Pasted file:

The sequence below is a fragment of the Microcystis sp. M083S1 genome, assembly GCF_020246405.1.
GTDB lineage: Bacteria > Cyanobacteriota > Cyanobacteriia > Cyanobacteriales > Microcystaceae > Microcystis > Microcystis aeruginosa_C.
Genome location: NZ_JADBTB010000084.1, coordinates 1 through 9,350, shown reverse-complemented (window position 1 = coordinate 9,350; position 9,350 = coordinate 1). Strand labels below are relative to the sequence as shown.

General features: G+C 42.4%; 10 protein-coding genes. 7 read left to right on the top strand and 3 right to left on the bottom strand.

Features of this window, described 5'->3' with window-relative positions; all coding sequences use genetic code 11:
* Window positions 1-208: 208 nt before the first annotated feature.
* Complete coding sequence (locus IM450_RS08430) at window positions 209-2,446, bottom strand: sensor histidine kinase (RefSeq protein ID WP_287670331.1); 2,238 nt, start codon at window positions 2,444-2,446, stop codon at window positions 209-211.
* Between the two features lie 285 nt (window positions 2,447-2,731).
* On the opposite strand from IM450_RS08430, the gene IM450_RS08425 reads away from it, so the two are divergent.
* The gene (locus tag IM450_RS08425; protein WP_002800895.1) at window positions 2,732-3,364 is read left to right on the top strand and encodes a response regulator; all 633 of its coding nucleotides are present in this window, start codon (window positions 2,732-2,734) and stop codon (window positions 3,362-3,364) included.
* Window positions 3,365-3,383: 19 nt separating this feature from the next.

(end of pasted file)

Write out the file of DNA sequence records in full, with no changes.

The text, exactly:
The sequence below is a fragment of the Microcystis sp. M083S1 genome, assembly GCF_020246405.1.
GTDB lineage: Bacteria > Cyanobacteriota > Cyanobacteriia > Cyanobacteriales > Microcystaceae > Microcystis > Microcystis aeruginosa_C.
Genome location: NZ_JADBTB010000084.1, coordinates 1 through 9,350, shown reverse-complemented (window position 1 = coordinate 9,350; position 9,350 = coordinate 1). Strand labels below are relative to the sequence as shown.

General features: G+C 42.4%; 10 protein-coding genes. 7 read left to right on the top strand and 3 right to left on the bottom strand.

Features of this window, described 5'->3' with window-relative positions; all coding sequences use genetic code 11:
* Window positions 1-208: 208 nt before the first annotated feature.
* Complete coding sequence (locus IM450_RS08430) at window positions 209-2,446, bottom strand: sensor histidine kinase (RefSeq protein ID WP_287670331.1); 2,238 nt, start codon at window positions 2,444-2,446, stop codon at window positions 209-211.
* Between the two features lie 285 nt (window positions 2,447-2,731).
* On the opposite strand from IM450_RS08430, the gene IM450_RS08425 reads away from it, so the two are divergent.
* The gene (locus tag IM450_RS08425; protein WP_002800895.1) at window positions 2,732-3,364 is read left to right on the top strand and encodes a response regulator; all 633 of its coding nucleotides are present in this window, start codon (window positions 2,732-2,734) and stop codon (window positions 3,362-3,364) included.
* Window positions 3,365-3,383: 19 nt separating this feature from the next.